Recent idea I'm going to run with for a bit: a revolving matching equity fund.

Basically, the fund will match 1:1 (or more?) the member shares of worker-members of co-op conversions with an investment of non-voting preferred shares. The shares will pay a dividend equal to the WSJ prime rate, the co-op can buy them back at face value at any time. The proceeds go back into the fund to be used for supporting future co-op buy-outs. ♻️

@mattcropp I like the idea. I would put a cap on the dividend though, something like "the prime rate or 4%, whichever is lower" just in case in the future the Fed raises rates like they did in the 70s. That seems pretty unlikely at present, but you never know how things might change.

@mattcropp Ok, a couple of other things. I don't know how/if this would even be possible, but ideally I would like to have the matching funds be forgivable in the case of business failure...which is kind of the opposite of a "preferred" share, I realize, but I wonder if the concept of non-extractive finance could be extended in this way. Also, I think the dividends should not be guaranteed unless the business is realizing a surplus (i.e. like how Eq. Ex. has theirs structured).



1. The potential issue with a specific nominal rate cap is that you probably want the rate to be to be inflation-responsive so the fund doesn't end up melting rather than snowballing larger in a late '70s/early '80s inflation.
2. My sense is that they would be subordinate to everything but the member equity, and members would not personally be on the hook to pay it back.

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3. To dividends, my sense is to allow the co-op to, at the board's discretion, defer dividend payments to a later date, but tying them to surplus would be a bit more flexible. Basically the dividend needs to be paid before any patronage is paid.

@GuerillaOntologist One other approach to dividend rates might be to have them escalate over time to encourage the co-op to buy back the shares so the funds can be paid forward to the next co-op conversion.

For instance:
Y1-Y3: Prime - 0.5%
Y4-Y6: Prime + 0.5%
Y7+: Prime + 1%

@mattcropp @GuerillaOntologist

Having established help shift the risk and resources needed to launch new cooperatives in exchange of making a return from the potential future surplus is something we need more of.

Ideally no coop would ever need that, but as long as there are coops that do, they should be given more opportunities to access such funding.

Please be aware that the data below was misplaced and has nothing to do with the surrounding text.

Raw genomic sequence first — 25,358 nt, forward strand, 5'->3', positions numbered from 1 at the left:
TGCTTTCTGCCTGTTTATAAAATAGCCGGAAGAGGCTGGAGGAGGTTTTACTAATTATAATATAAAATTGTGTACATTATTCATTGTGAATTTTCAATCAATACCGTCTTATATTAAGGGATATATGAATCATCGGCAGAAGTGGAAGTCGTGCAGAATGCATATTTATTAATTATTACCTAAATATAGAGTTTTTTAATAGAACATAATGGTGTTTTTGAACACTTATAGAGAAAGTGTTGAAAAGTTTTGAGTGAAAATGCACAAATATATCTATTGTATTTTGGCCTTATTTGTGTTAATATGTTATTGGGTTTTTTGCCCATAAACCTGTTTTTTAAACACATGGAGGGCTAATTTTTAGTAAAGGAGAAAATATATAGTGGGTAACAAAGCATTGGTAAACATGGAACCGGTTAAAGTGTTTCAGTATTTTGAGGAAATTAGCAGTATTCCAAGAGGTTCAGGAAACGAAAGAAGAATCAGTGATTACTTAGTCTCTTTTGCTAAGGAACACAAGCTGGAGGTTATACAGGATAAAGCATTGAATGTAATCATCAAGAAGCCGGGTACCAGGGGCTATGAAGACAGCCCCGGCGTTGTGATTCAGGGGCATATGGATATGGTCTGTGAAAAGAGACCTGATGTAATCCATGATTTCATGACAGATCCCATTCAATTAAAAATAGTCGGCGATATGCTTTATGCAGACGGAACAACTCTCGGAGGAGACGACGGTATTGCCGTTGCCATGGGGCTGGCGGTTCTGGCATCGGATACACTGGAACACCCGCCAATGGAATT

@GuerillaOntologist @LeoSammallahti @jdaviescoates

Refined it a bit more after a bunch of feedback. Ended up dropping the deferred dividend bit entirely, and added matching to member preferred as well as voting shares, which encourages those member who can to contribute more equity.

Gonna submit the grant application on Friday to our food co-op asking for $7,500 towards this... 🀞

@mattcropp @LeoSammallahti @GuerillaOntologist time to install @cloudron on a VPS somewhere and use @nextcloud instead of Google Docs? Use my Cloudron referral code for a free month: 5adcafc820c53c3d

@mattcropp This is an interesting idea, but I would still want returns to be based on the situation of the business, rather than be predetermined by contract.

@mattcropp I do think the Equal Exchange model is the gold standard here.

"...we offer investors an annual dividend with a target rate of 5 percent. That return isn’t guaranteed though, and has varied between 3% and 8% since 1989, depending on how the company is doing."

Dividends do come before patronage, but both are dependent on the health of the biz.

@GuerillaOntologist I take a huge amount of inspiration from the EE model, but also do wonder how much of the investor flexibility comes from the sexiness of their fair-trade mission. My impression is that there's been so few co-op investment opportunities that those who want to invest in them have been in the position of taking what is offered. If we're successful enough that there's many co-ops chasing investment $, I feel like a more formalized approach will be needed? Worth exploring.

@GuerillaOntologist Basically the key difference being some level of deferred dividend in a year where no dividend is paid.

@mattcropp It's true that an insufficient interest rate, in the face of high general inflation, will eat a fund over time, the relation between inflation and the prime rate is pretty sus. The Fed is really only concerned by wage inflation, not so much inflation in the price of ed, healthcare, financial assets. If inflation responsiveness is what you're after, inflation needs to be what the rate is tied to, imo.

@GuerillaOntologist Hmmm, this is an interesting point. I was conceptually using Prime as an inflation meter, but perhaps using the prior year's inflation rate + x% would be better. So, if 2019 was 1.81%, Y1-3 would be Inflation + 1%, then a bit higher in later years to encourage the co-op to buy back the shares and pay it forward?

@mattcropp Check out the correlation (or rather lack thereof) for the last 20 years, and especially during the last dozen. While the prime rate flatlined at 3.25 from Jan '09 to Nov '15, CPI inflation varied from -.35 to 3.15.

The correlation between the two rates (on a strictly eyeball basis) looks to greatly decrease after the high interest era of the late 70s-early 80s.

So I'm gonna stand by my skepticism that the prime rate is a good proxy for inflation.

@mattcropp I think that makes sense, although I'm a little leery in general of basing dividend requirements on official economic stats, which is why I like the EE setup. And not just to protect co-ops in case they don't do well, but also to make sure the fund shares in the upside if the co-op does do well and can afford to pay more than inflation + x%.

There's a lot to think about...

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